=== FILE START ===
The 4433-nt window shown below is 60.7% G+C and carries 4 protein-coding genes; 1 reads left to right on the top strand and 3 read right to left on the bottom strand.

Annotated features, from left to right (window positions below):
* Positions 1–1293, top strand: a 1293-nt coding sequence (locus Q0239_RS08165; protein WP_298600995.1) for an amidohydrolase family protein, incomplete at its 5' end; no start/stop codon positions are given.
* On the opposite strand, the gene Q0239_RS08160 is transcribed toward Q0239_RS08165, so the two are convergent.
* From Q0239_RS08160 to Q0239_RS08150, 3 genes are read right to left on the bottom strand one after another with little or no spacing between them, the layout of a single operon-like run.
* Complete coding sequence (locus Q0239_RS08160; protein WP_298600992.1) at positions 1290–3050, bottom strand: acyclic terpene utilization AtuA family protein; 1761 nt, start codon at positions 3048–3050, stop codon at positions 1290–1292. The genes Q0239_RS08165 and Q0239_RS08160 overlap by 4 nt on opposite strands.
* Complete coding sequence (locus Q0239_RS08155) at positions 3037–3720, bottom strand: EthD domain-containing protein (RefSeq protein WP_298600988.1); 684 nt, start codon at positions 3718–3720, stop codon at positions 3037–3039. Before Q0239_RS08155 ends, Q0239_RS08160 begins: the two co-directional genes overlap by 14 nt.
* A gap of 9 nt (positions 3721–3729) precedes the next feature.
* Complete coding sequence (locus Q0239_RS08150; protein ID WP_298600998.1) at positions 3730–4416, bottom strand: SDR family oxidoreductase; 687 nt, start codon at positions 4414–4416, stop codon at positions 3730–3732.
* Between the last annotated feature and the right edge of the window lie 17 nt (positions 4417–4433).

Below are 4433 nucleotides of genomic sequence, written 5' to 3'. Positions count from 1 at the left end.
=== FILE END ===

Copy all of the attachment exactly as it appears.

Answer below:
The 4433-nt window shown below is 60.7% G+C and carries 4 protein-coding genes; 1 reads left to right on the top strand and 3 read right to left on the bottom strand.

Annotated features, from left to right (window positions below):
* Positions 1–1293, top strand: a 1293-nt coding sequence (locus Q0239_RS08165; protein WP_298600995.1) for an amidohydrolase family protein, incomplete at its 5' end; no start/stop codon positions are given.
* On the opposite strand, the gene Q0239_RS08160 is transcribed toward Q0239_RS08165, so the two are convergent.
* From Q0239_RS08160 to Q0239_RS08150, 3 genes are read right to left on the bottom strand one after another with little or no spacing between them, the layout of a single operon-like run.
* Complete coding sequence (locus Q0239_RS08160; protein WP_298600992.1) at positions 1290–3050, bottom strand: acyclic terpene utilization AtuA family protein; 1761 nt, start codon at positions 3048–3050, stop codon at positions 1290–1292. The genes Q0239_RS08165 and Q0239_RS08160 overlap by 4 nt on opposite strands.
* Complete coding sequence (locus Q0239_RS08155) at positions 3037–3720, bottom strand: EthD domain-containing protein (RefSeq protein WP_298600988.1); 684 nt, start codon at positions 3718–3720, stop codon at positions 3037–3039. Before Q0239_RS08155 ends, Q0239_RS08160 begins: the two co-directional genes overlap by 14 nt.
* A gap of 9 nt (positions 3721–3729) precedes the next feature.
* Complete coding sequence (locus Q0239_RS08150; protein ID WP_298600998.1) at positions 3730–4416, bottom strand: SDR family oxidoreductase; 687 nt, start codon at positions 4414–4416, stop codon at positions 3730–3732.
* Between the last annotated feature and the right edge of the window lie 17 nt (positions 4417–4433).

Below are 4433 nucleotides of genomic sequence, written 5' to 3'. Positions count from 1 at the left end.